A poker tell is a change in a player’s behavior or demeanor that can give a clue to his/her hand. A player gains an edge if s/he observes and understands the meaning of an opponent’s tell, particularly if the tell is unconscious and reliable. There is a vast range of tells, and there are false tells and reverse tells that a deceptive player may use, too. It takes work to become expert in the art of reading tells.
Notably, this article will only cover tells in the realm of live poker. It’s obviously not possible to spot physical tells when playing poker online. So, if you’re playing at a site like Betition.com you’ll need to specifically pay attention to timing tells and bet-sizing tells. In the meanwhile, here’s some advice about spotting physical tells at live poker tables.
How best to use tells
There are many kinds of tells, but I call this one the “glance-to-the-left tell concept.” This is something that could save you thousands of dollars – even make the difference between winning big in a tournament or losing your buy-in every time! Best of all, you can use it during every round of betting. Spotting a tell this well is most profitable pre-flop, as it won’t cost to muck your hole cards at that point, whereas folding on the flop or later on always has a cost.
A typical example
You have been playing $4-$8 limit hold’em for several hours at your favorite casino and are about even thus far. In middle position, the two hole cards are dealt to each player. Most of your opponents will hurry to peek at their hole cards. Instead, you focus your attention on the opponents seated to your left. On that basis, let’s label this the “glance-to-the-left tell concept.”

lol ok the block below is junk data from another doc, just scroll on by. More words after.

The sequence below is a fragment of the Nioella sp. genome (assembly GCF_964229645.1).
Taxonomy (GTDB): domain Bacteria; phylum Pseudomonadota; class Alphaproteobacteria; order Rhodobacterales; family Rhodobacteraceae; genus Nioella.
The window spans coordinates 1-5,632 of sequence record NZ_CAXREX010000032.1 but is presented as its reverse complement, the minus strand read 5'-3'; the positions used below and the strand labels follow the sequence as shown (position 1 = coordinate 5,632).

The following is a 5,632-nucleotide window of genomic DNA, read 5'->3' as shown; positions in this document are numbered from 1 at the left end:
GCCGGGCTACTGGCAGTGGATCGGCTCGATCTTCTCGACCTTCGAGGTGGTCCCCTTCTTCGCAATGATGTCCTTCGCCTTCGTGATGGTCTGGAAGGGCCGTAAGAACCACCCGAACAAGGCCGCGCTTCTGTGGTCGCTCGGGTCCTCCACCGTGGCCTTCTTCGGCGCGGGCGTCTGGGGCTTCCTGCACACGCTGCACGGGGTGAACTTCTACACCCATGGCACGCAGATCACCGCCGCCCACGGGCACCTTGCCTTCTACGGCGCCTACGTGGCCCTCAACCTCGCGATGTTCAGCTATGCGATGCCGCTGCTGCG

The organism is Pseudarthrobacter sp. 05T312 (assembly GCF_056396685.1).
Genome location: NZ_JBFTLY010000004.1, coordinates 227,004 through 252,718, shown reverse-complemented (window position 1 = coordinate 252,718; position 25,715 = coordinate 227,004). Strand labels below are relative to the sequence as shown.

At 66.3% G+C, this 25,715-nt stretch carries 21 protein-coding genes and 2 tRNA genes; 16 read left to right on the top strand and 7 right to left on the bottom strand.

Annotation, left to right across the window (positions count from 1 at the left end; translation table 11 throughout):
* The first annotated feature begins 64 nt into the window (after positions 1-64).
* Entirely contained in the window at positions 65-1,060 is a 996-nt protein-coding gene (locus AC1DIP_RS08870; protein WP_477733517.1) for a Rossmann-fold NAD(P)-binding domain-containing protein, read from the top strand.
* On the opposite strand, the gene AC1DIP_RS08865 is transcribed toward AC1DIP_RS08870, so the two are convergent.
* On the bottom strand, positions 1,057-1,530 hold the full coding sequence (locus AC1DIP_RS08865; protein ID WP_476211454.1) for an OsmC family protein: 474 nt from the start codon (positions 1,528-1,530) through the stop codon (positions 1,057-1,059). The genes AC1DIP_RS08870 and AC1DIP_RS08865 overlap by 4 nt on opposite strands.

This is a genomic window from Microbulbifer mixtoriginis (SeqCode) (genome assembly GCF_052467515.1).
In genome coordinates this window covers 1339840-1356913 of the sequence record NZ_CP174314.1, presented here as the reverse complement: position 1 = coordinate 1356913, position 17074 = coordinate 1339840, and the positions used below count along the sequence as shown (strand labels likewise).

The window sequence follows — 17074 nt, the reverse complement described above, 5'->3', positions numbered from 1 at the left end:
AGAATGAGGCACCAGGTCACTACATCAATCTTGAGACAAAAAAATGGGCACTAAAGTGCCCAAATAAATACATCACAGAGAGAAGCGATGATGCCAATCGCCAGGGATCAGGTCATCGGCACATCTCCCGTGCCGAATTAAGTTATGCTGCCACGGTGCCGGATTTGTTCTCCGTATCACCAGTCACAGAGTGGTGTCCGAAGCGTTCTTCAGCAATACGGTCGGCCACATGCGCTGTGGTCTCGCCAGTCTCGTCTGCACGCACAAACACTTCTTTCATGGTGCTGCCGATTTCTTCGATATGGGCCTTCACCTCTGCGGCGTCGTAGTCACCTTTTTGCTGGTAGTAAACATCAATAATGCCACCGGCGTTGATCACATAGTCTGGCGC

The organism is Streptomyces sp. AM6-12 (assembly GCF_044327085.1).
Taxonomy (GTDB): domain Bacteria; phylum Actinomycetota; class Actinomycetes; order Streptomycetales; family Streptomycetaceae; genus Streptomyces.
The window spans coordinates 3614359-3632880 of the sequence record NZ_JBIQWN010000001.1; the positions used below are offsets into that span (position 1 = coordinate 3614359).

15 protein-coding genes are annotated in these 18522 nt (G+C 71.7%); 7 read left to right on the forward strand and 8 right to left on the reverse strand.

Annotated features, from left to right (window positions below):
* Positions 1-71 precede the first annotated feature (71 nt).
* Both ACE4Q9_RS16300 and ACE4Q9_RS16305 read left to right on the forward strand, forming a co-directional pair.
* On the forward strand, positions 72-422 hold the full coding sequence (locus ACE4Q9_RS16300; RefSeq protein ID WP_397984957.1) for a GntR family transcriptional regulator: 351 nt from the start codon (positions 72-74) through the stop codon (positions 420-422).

You are looking for any tells that might give you clues to the strength of an opponent’s hole cards. It could be their eyes suddenly widening, a slight smile, a shaking hand, another peek at their hole cards, hands moves towards chip stacks. The cutoff does it. He is a tight-aggressive player who you have learned to read. And he is careful about his selection of starting hands. He must have a strong hand, you conclude.
Next, you study your own hole cards. It’s a mediocre hand – 10h-9h – that meets your starting-hand criteria. Two opponents before you have limped to see the flop, so it will be a multi-way pot. That’s good; the pot will be attractive should you improve. At this point, players will have seen over 70 percent of their final hand. That is inducement to make the investment to see the flop. But then there is the cutoff’s tell, which is much more important; so you decide to muck your cards. Why invest in an underdog?
As we later learn, the cut-off was dealt pocket Jacks – Jc-Jh. Let’s see how the hand could have played out if you had decided to stay in preflop by over-limping. When the action reached the cutoff, he looked around the table and calmly raised. You and three others called. After all, you already had one bet in the pot. That’s a mistake that many players often make.
The flop came down: Js-7h-Kd.
You would have improved to four-to-an-inside-straight and a draw to the heart flush. But, unbeknownst to you, the cutoff now holds a set of Jacks. Neither the turn nor the river changes anything. He continues to bet and takes the pot on the showdown.
By using the glance-to-the-left tell concept, you saved yourself a fair amount of chips. The odds were heavily in your opponent’s favor from the start.
Going Forth from Here
Now that you have learned to use this concept against opponents who you can read, your good fortune at the poker table continues to grow. Soon you move up in stakes, winning ever more chips. Now you have the confidence to enter tournaments, winning far more than your fair share – possibly even taking first place in a major tournament!